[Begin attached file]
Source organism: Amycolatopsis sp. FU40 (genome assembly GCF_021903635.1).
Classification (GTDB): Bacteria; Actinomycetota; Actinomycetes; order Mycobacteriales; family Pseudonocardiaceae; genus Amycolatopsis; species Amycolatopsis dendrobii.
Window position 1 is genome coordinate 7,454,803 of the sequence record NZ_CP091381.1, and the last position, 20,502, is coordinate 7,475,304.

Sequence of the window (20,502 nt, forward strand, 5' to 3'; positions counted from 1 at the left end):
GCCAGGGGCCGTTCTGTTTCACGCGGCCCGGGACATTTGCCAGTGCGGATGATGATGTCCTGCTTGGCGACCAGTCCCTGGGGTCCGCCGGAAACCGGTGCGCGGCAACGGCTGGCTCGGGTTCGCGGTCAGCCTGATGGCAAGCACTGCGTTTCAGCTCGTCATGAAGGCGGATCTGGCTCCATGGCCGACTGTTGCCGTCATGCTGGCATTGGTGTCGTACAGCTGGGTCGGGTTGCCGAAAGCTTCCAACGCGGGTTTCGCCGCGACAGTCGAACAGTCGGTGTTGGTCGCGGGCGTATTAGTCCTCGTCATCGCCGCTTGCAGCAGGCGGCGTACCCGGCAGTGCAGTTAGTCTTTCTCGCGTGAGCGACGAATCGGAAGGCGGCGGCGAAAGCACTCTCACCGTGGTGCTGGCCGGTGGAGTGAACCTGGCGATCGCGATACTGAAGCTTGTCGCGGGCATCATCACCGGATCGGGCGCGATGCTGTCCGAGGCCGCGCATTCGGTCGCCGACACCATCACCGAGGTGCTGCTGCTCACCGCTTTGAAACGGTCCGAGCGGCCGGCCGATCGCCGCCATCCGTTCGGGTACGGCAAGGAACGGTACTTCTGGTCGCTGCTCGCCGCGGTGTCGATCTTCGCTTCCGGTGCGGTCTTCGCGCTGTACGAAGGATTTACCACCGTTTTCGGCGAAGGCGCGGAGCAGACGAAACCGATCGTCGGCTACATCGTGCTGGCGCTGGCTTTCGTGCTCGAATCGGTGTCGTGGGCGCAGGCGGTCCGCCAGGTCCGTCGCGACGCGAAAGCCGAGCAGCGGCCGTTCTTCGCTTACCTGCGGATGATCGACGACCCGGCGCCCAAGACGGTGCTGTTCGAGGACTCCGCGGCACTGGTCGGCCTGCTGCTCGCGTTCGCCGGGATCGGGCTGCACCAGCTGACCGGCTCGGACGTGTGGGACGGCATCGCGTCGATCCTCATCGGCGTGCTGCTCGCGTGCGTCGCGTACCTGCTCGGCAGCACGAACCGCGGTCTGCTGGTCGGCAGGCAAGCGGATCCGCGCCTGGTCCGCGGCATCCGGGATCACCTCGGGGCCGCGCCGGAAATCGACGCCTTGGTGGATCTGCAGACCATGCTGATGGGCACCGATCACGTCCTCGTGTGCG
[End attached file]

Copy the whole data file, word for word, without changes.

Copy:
Source organism: Amycolatopsis sp. FU40 (genome assembly GCF_021903635.1).
Classification (GTDB): Bacteria; Actinomycetota; Actinomycetes; order Mycobacteriales; family Pseudonocardiaceae; genus Amycolatopsis; species Amycolatopsis dendrobii.
Window position 1 is genome coordinate 7,454,803 of the sequence record NZ_CP091381.1, and the last position, 20,502, is coordinate 7,475,304.

Sequence of the window (20,502 nt, forward strand, 5' to 3'; positions counted from 1 at the left end):
GCCAGGGGCCGTTCTGTTTCACGCGGCCCGGGACATTTGCCAGTGCGGATGATGATGTCCTGCTTGGCGACCAGTCCCTGGGGTCCGCCGGAAACCGGTGCGCGGCAACGGCTGGCTCGGGTTCGCGGTCAGCCTGATGGCAAGCACTGCGTTTCAGCTCGTCATGAAGGCGGATCTGGCTCCATGGCCGACTGTTGCCGTCATGCTGGCATTGGTGTCGTACAGCTGGGTCGGGTTGCCGAAAGCTTCCAACGCGGGTTTCGCCGCGACAGTCGAACAGTCGGTGTTGGTCGCGGGCGTATTAGTCCTCGTCATCGCCGCTTGCAGCAGGCGGCGTACCCGGCAGTGCAGTTAGTCTTTCTCGCGTGAGCGACGAATCGGAAGGCGGCGGCGAAAGCACTCTCACCGTGGTGCTGGCCGGTGGAGTGAACCTGGCGATCGCGATACTGAAGCTTGTCGCGGGCATCATCACCGGATCGGGCGCGATGCTGTCCGAGGCCGCGCATTCGGTCGCCGACACCATCACCGAGGTGCTGCTGCTCACCGCTTTGAAACGGTCCGAGCGGCCGGCCGATCGCCGCCATCCGTTCGGGTACGGCAAGGAACGGTACTTCTGGTCGCTGCTCGCCGCGGTGTCGATCTTCGCTTCCGGTGCGGTCTTCGCGCTGTACGAAGGATTTACCACCGTTTTCGGCGAAGGCGCGGAGCAGACGAAACCGATCGTCGGCTACATCGTGCTGGCGCTGGCTTTCGTGCTCGAATCGGTGTCGTGGGCGCAGGCGGTCCGCCAGGTCCGTCGCGACGCGAAAGCCGAGCAGCGGCCGTTCTTCGCTTACCTGCGGATGATCGACGACCCGGCGCCCAAGACGGTGCTGTTCGAGGACTCCGCGGCACTGGTCGGCCTGCTGCTCGCGTTCGCCGGGATCGGGCTGCACCAGCTGACCGGCTCGGACGTGTGGGACGGCATCGCGTCGATCCTCATCGGCGTGCTGCTCGCGTGCGTCGCGTACCTGCTCGGCAGCACGAACCGCGGTCTGCTGGTCGGCAGGCAAGCGGATCCGCGCCTGGTCCGCGGCATCCGGGATCACCTCGGGGCCGCGCCGGAAATCGACGCCTTGGTGGATCTGCAGACCATGCTGATGGGCACCGATCACGTCCTCGTGTGCG